South Korean 5G download speed by carrier (June 2020)

The situation is different in the United States. Due to their mid-band spectrums being locked for other purposes, Verizon, AT&T and T-Mobile launched their services using high-band mmWave. It has greater potential for faster speeds, but at the cost of lower penetration through obstacles. Being unable to send signals beyond walls cut into its availability. Because Verizon launched its 5G services exclusively on mmWave, it was able to achieve the highest speeds of 494.7Mbps. AT&T held the second spot at just 60.8Mpbs.

US 5G download speeds (June 2020)

But because of poor penetration inherent to mmWave, users were only able to access Verizon’s high-speed network 0.4 per cent of the time. When outside its service range, Verizon customers were downgraded to an LTE connection. Opensignal found that AT&T and T-Mobile users connected to low-band services most of the time, thus accounting for their trailing average 5G speeds against Verizon.

US 5G availability (June 2020)

Unlike Verizon, AT&T and T-Mobile accompanied their mmWave 5G services with low-band services on the 850MHz or 600MHz bands. Although they are part of the 5G spectrum, they’re designed to propagate signals over long distances rather than increasing speeds. Because of low-band signal’s higher penetration capabilities, AT&T and T-Mobile had much higher 5G availability at 22.5 per cent and 10.3 per cent respectively. Sprint launched its 5G services on the 2.5GHz mid-band spectrum and also offers its customers 14 per cent of the time.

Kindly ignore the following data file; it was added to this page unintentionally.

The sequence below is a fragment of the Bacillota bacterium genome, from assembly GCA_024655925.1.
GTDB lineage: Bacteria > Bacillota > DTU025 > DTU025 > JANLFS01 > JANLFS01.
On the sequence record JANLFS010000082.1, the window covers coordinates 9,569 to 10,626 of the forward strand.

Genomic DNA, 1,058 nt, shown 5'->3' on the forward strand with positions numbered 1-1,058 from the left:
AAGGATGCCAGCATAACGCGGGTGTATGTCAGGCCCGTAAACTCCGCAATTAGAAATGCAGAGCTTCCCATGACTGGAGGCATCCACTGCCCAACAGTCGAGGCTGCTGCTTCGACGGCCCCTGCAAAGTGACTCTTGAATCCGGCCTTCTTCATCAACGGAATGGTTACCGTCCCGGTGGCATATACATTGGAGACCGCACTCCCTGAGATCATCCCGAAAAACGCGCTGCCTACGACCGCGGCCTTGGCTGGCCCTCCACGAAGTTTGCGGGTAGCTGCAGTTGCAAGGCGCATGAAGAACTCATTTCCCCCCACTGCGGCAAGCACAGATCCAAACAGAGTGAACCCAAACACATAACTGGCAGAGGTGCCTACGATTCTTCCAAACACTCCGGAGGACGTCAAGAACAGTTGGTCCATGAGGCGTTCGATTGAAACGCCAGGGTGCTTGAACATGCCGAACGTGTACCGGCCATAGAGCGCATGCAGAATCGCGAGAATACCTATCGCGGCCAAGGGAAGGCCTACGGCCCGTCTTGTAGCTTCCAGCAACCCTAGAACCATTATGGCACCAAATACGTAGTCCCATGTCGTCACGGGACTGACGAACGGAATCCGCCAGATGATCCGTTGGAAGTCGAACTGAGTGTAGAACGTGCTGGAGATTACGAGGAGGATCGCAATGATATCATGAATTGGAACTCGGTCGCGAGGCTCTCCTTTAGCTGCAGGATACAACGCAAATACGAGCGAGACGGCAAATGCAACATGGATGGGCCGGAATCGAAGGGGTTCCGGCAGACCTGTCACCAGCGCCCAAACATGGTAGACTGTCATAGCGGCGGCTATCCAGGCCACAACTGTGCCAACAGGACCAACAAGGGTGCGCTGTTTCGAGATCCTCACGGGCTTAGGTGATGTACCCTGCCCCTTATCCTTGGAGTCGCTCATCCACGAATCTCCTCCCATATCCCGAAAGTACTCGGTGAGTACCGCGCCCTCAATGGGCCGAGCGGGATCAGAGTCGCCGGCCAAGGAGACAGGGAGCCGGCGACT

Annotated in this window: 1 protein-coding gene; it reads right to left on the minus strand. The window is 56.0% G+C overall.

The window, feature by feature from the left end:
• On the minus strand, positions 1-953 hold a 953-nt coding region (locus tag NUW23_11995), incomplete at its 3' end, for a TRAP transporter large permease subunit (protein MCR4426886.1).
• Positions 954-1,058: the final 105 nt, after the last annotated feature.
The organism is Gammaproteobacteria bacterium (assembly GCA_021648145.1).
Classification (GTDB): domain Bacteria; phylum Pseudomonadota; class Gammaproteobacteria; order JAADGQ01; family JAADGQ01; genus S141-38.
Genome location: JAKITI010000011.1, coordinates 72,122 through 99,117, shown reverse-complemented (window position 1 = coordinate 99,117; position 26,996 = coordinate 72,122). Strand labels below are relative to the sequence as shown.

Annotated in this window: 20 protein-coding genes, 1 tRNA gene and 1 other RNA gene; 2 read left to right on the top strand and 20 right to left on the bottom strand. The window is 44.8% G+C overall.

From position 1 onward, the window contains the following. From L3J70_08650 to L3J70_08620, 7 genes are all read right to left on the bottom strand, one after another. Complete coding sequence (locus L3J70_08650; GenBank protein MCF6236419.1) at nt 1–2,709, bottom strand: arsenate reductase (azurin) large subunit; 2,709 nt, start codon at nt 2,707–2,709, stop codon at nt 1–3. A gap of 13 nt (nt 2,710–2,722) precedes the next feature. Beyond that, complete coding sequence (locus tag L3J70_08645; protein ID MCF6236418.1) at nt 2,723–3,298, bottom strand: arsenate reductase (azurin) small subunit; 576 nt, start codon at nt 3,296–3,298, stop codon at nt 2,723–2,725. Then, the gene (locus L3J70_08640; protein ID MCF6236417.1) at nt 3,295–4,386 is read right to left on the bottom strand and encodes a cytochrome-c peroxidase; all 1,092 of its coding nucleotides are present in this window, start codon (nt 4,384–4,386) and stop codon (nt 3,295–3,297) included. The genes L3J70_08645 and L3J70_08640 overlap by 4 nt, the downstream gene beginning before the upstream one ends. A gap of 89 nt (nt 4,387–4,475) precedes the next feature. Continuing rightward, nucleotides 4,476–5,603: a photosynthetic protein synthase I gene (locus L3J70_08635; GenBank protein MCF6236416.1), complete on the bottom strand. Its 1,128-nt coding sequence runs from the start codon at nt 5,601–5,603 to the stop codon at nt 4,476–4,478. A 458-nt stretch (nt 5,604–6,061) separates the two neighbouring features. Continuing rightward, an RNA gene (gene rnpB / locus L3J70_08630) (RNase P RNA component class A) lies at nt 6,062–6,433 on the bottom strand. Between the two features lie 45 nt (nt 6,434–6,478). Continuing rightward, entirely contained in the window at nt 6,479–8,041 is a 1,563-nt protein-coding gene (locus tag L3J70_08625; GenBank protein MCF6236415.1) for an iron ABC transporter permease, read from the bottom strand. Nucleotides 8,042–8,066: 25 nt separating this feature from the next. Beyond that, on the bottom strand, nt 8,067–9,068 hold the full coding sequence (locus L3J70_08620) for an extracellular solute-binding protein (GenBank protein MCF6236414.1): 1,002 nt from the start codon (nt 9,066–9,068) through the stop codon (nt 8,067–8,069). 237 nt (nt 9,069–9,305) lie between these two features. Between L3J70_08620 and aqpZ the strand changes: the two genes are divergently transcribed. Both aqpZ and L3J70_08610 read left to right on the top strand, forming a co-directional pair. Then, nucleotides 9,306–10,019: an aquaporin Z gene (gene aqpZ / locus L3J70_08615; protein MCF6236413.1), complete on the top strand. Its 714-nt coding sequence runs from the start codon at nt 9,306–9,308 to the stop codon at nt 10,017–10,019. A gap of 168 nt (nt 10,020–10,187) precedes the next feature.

Australian carriers launched their 5G service in 2019 with Optus and Telstra leading the way. Between the two, Telstra had the fastest 5G speeds at 231.8Mbps on average. It also had a higher download speed experience for 5G users at 52.5Mbps. The two telcos are practically tied in 5G signal availability with Optus at 8.6 per cent and Telstra at 8.2 per cent.

Australian 5G download speed (August 2020)

There’s always the pressure to have the newest and the best, but Canadians aren’t missing out much without 5G for the moment. There isn’t a service that necessitates ultra-high mobile speeds, at least to consumers.

With that said, 5G development must advance. Hailed as the future ubiquitous network, it can accelerate the development in the enterprise, medicine, and industrial sectors. Its high speeds and low latency can bring telemedicine, massive IoT sensors, advanced robotics, and inch ever so much closer to autonomous vehicles.

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Jim Love, Chief Content Officer, IT World Canada

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Tom Li
Tom Li
Telecommunication and consumer hardware are Tom's main beats at IT World Canada. He loves to talk about Canada's network infrastructure, semiconductor products, and of course, anything hot and new in the consumer technology space. You'll also occasionally see his name appended to articles on cloud, security, and SaaS-related news. If you're ever up for a lengthy discussion about the nuances of each of the above sectors or have an upcoming product that people will love, feel free to drop him a line at [email protected]